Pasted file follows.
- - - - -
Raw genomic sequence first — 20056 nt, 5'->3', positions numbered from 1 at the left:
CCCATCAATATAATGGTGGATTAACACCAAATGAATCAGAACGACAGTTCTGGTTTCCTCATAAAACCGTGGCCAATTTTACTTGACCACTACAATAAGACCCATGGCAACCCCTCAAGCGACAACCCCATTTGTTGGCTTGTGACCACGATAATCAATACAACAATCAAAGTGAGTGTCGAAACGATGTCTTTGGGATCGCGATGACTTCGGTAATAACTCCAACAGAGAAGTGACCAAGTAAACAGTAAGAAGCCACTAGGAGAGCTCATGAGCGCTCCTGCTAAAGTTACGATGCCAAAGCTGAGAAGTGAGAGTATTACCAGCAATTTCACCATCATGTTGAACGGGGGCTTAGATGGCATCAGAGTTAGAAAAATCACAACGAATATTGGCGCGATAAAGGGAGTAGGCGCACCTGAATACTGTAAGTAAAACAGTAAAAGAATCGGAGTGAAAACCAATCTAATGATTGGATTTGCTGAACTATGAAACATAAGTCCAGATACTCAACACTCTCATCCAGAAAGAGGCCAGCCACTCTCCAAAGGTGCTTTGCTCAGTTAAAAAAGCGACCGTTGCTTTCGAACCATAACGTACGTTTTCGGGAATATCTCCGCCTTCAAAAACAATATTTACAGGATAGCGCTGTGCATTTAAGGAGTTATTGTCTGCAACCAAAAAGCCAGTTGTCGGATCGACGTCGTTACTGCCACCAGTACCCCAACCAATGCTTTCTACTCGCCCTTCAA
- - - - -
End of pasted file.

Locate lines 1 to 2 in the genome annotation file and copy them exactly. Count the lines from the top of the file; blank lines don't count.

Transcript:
Raw genomic sequence first — 20056 nt, 5'->3', positions numbered from 1 at the left:
CCCATCAATATAATGGTGGATTAACACCAAATGAATCAGAACGACAGTTCTGGTTTCCTCATAAAACCGTGGCCAATTTTACTTGACCACTACAATAAGACCCATGGCAACCCCTCAAGCGACAACCCCATTTGTTGGCTTGTGACCACGATAATCAATACAACAATCAAAGTGAGTGTCGAAACGATGTCTTTGGGATCGCGATGACTTCGGTAATAACTCCAACAGAGAAGTGACCAAGTAAACAGTAAGAAGCCACTAGGAGAGCTCATGAGCGCTCCTGCTAAAGTTACGATGCCAAAGCTGAGAAGTGAGAGTATTACCAGCAATTTCACCATCATGTTGAACGGGGGCTTAGATGGCATCAGAGTTAGAAAAATCACAACGAATATTGGCGCGATAAAGGGAGTAGGCGCACCTGAATACTGTAAGTAAAACAGTAAAAGAATCGGAGTGAAAACCAATCTAATGATTGGATTTGCTGAACTATGAAACATAAGTCCAGATACTCAACACTCTCATCCAGAAAGAGGCCAGCCACTCTCCAAAGGTGCTTTGCTCAGTTAAAAAAGCGACCGTTGCTTTCGAACCATAACGTACGTTTTCGGGAATATCTCCGCCTTCAAAAACAATATTTACAGGATAGCGCTGTGCATTTAAGGAGTTATTGTCTGCAACCAAAAAGCCAGTTGTCGGATCGACGTCGTTACTGCCACCAGTACCCCAACCAATGCTTTCTACTCGCCCTTCAA